Health Canada may take action when a regulated party is not following the rules of the CDSA. These actions include (but are not limited to):

  • issuing warning letters
  • requiring a corrective action plan
  • suspending and revoking licences, permits or exemptions to stop a regulated party from conducting activities

Working with partners

Health Canada helps to protect the health of Canadians by working with a wide range of partners and stakeholders, including:

  • provincial and territorial governments
  • other federal departments and agencies
  • law enforcement agencies
  • academic, scientific and research communities
  • non-government organizations, such as national, provincial and territorial health professional associations
  • federal regulators in other countries
  • international organizations, such as the United Nations

Our work with these groups includes:

  • increasing collaboration
  • getting the best advice on policies and regulations through external experts
  • meeting Canada's international obligations to promote public health and safety

Engaging and informing Canadians

We speak with Canadians as part of the regulatory process. This can include seeking the views of the public through a variety of means, including:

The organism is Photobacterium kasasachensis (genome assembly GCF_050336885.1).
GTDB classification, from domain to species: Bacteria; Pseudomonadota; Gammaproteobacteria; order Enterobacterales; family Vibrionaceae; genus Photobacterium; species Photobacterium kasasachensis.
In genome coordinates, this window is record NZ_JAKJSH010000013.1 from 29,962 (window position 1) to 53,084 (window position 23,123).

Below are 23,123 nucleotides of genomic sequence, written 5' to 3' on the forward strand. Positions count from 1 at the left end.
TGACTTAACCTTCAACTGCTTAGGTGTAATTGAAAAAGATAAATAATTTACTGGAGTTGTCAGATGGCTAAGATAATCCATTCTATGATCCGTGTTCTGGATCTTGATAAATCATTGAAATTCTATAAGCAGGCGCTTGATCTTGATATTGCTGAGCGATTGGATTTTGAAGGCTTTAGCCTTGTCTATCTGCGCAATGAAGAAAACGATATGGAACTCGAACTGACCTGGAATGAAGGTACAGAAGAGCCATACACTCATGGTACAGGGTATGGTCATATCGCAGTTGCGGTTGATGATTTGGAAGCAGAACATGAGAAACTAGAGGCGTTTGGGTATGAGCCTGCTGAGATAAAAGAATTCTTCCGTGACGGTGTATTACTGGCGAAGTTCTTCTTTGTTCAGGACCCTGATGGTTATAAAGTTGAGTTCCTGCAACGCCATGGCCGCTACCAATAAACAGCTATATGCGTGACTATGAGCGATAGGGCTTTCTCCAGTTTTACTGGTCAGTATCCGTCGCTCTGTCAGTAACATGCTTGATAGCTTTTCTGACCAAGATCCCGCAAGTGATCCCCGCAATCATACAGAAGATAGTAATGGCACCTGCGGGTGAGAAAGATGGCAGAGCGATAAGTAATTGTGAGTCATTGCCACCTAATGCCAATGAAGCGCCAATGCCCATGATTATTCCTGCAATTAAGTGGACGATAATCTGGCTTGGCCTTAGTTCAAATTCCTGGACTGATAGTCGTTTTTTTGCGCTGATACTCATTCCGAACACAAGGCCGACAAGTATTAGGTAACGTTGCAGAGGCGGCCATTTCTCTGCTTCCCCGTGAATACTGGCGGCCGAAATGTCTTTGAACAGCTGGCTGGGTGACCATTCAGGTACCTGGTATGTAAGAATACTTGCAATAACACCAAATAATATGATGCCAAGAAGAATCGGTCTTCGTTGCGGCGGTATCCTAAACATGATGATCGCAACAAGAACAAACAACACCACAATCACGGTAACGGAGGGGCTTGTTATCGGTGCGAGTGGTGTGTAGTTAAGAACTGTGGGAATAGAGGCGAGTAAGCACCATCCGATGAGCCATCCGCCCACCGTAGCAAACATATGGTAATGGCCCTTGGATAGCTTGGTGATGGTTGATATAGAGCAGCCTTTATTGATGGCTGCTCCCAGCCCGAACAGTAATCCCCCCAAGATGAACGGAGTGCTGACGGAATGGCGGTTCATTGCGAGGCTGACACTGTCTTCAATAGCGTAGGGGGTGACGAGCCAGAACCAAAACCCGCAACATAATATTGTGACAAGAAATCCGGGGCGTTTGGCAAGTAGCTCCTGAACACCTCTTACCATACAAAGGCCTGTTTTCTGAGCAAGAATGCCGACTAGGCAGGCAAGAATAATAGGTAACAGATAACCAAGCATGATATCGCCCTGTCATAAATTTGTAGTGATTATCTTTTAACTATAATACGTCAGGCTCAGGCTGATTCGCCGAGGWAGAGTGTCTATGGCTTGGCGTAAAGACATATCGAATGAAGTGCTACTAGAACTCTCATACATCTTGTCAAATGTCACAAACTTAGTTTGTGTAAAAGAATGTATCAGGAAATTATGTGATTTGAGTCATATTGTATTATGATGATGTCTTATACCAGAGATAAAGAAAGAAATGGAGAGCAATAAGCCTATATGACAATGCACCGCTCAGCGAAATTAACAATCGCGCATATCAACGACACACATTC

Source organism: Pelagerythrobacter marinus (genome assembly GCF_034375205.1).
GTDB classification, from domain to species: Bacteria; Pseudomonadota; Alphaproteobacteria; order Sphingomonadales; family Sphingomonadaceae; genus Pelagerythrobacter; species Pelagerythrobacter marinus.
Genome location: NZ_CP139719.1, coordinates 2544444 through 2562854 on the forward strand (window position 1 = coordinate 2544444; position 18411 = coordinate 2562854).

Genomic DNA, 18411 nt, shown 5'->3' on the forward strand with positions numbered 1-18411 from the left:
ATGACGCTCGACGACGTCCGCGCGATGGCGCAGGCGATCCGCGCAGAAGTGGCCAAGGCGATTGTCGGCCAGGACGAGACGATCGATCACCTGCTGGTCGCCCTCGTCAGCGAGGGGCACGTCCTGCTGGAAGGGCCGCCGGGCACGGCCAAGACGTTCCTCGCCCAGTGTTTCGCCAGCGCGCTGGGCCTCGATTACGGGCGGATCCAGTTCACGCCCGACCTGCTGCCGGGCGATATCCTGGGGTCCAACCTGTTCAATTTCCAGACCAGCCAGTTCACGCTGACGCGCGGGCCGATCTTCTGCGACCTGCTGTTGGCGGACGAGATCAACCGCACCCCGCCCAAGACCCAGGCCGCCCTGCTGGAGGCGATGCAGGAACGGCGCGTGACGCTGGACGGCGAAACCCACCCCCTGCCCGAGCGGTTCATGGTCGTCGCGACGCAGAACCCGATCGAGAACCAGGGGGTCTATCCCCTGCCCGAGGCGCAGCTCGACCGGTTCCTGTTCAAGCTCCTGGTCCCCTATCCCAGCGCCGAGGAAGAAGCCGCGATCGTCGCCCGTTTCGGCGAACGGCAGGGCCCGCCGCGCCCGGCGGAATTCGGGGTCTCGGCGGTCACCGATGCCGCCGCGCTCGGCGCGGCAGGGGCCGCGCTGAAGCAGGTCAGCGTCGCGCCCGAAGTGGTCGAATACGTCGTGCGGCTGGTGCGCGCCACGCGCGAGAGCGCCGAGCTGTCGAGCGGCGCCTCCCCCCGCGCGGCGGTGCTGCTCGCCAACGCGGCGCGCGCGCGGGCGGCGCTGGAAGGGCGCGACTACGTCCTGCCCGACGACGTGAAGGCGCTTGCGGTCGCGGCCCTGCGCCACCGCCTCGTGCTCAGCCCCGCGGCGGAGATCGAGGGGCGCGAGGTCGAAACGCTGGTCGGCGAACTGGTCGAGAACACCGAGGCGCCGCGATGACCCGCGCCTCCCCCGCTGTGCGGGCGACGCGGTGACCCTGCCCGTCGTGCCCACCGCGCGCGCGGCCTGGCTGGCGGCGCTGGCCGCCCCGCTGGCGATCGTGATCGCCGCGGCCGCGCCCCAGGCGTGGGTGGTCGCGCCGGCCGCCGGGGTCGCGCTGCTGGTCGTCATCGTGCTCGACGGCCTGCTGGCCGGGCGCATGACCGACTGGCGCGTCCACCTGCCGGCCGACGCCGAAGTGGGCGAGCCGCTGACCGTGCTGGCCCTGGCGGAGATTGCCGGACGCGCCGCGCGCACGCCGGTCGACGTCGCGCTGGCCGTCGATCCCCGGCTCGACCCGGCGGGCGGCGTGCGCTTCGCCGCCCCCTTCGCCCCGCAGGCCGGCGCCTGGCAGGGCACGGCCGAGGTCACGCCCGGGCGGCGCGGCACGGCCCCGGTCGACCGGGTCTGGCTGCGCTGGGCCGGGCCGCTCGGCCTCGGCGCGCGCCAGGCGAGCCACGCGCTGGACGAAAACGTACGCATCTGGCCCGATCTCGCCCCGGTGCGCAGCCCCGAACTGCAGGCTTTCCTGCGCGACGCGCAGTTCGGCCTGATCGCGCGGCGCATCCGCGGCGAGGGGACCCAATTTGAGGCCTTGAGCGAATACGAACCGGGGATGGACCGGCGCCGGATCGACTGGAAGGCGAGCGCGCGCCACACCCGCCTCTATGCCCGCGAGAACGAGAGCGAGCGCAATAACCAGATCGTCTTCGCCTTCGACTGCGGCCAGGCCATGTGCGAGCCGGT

• online consultations
  • advisory committees
  • meetings with stakeholders
  • roundtables and focus groups

Health Canada informs Canadians about the health hazards of controlled substances through:

Health Canada announced the federal government's new approach to drug policy, the Canadian Drugs and Substances Strategy (CDSS), in December 2016.

The CDSS is a comprehensive, collaborative, compassionate and evidence-based approach, which uses a public health lens to address problematic drug and substance use. The approach restores harm reduction as a key pillar, alongside prevention, treatment and enforcement.

Contact us

Type of requests Contacts
Use of controlled drugs or substances in scientific research or for clinical trials exemption@hc-sc.gc.ca
Report loss, theft or unusual orders of controlled drugs or substances OCS_Monitoring_Surveillance_BSC@hc-sc.gc.ca
Activities with industrial hemp hemp-chanvre@hc-sc.gc.ca
Activities with precursor chemicals precursors-precurseurs@hc-sc.gc.ca
Applying for, or questions about, licences for activities with controlled substances cds-dsc@hc-sc.gc.ca
Disposing of controlled substances seized by law enforcement drugs-disposition-drogues@hc-sc.gc.ca
Questions about compliance and enforcement compliance-conformite@hc-sc.gc.ca
Registration of pill presses authorizations-autorisations@hc-sc.gc.ca
Destruction of controlled drugs or substances compliance-conformite@hc-sc.gc.ca
Practitioner and pharmacist inquiries compliance-conformite@hc-sc.gc.ca
Registration of test kit cds-dsc@hc-sc.gc.ca
Applying for, or questions regarding, exemptions to prescribe methadone exemption@hc-sc.gc.ca
Substance Status Confirmation Service hc.status-demandedestatut.sc@canada.ca